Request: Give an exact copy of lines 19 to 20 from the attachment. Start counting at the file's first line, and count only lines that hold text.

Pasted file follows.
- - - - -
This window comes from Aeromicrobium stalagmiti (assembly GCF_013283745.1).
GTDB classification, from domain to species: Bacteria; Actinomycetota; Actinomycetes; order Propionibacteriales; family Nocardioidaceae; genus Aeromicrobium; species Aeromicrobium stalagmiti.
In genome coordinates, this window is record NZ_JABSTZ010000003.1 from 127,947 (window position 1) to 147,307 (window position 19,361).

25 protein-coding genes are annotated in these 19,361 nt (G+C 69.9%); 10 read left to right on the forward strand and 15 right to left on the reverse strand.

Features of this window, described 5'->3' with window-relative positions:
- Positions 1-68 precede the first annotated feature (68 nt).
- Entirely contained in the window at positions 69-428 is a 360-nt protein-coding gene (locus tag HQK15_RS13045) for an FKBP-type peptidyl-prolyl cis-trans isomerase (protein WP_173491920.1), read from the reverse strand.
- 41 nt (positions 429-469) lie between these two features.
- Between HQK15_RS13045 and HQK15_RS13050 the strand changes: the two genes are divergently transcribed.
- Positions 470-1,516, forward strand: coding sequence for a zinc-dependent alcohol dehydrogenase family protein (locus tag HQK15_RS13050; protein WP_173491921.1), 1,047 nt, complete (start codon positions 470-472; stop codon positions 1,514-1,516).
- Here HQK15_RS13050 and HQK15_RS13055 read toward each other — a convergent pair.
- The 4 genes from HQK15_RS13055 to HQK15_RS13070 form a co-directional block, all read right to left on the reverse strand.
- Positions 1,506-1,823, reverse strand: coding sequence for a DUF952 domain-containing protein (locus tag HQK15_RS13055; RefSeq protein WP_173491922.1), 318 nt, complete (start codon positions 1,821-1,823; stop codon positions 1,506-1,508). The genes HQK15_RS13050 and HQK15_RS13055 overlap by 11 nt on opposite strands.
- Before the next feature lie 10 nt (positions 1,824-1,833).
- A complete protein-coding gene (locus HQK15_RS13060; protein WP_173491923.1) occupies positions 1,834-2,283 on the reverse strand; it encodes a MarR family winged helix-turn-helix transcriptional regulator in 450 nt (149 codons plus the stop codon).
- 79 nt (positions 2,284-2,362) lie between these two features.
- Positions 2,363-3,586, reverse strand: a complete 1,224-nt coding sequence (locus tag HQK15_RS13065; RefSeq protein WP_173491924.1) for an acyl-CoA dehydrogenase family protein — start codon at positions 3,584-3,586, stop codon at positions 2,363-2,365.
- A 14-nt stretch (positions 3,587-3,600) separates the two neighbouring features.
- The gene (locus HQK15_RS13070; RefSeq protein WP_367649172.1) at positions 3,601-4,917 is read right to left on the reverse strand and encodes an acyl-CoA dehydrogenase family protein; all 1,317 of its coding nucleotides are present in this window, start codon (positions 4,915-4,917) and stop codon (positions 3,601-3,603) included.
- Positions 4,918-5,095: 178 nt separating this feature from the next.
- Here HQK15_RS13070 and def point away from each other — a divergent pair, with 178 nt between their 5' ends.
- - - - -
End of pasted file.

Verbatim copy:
- The gene (locus HQK15_RS13070; RefSeq protein WP_367649172.1) at positions 3,601-4,917 is read right to left on the reverse strand and encodes an acyl-CoA dehydrogenase family protein; all 1,317 of its coding nucleotides are present in this window, start codon (positions 4,915-4,917) and stop codon (positions 3,601-3,603) included.
- Positions 4,918-5,095: 178 nt separating this feature from the next.